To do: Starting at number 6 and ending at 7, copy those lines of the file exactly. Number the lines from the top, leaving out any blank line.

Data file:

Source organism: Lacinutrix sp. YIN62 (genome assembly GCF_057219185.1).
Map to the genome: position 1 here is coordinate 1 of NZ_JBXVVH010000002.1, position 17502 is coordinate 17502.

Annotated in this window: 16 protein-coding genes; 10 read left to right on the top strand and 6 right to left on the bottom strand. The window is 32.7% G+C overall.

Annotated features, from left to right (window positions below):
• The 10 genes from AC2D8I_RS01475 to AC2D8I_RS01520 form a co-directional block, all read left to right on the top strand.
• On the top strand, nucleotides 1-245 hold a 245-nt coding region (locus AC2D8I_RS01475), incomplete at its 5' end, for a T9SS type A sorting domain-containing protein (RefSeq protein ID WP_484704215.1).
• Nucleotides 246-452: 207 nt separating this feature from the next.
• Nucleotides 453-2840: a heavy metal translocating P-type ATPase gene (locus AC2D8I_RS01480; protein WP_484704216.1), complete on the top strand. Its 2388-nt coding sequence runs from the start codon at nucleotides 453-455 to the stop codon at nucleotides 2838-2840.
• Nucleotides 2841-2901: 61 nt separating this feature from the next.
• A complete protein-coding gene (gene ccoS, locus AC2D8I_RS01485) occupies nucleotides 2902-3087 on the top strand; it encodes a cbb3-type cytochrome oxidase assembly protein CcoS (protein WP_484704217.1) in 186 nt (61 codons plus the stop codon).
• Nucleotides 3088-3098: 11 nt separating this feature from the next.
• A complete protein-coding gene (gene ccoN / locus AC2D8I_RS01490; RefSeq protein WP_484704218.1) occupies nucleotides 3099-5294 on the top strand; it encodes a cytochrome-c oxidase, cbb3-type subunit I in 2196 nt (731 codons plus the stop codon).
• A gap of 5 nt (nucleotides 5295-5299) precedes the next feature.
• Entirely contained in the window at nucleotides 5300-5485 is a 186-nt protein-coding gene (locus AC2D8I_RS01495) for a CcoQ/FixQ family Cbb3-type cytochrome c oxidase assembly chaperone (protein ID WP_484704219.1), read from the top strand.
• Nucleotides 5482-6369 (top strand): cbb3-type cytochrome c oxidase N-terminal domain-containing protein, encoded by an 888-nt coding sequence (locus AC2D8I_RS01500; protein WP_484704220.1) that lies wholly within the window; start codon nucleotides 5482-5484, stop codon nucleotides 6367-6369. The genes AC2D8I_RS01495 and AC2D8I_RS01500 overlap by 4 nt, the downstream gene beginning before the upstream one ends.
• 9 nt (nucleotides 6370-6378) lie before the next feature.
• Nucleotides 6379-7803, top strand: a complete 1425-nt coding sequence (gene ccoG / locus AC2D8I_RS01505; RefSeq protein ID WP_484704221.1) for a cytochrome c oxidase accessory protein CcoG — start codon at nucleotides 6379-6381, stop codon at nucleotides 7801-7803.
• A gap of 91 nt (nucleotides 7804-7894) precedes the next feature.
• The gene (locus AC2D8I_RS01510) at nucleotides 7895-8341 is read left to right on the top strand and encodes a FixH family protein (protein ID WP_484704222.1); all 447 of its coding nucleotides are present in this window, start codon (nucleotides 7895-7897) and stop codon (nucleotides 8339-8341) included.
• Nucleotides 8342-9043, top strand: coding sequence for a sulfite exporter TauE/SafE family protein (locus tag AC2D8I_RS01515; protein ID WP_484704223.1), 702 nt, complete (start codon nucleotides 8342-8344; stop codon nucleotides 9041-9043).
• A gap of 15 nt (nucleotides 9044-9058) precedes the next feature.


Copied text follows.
• On the top strand, nucleotides 1-245 hold a 245-nt coding region (locus AC2D8I_RS01475), incomplete at its 5' end, for a T9SS type A sorting domain-containing protein (RefSeq protein ID WP_484704215.1).
• Nucleotides 246-452: 207 nt separating this feature from the next.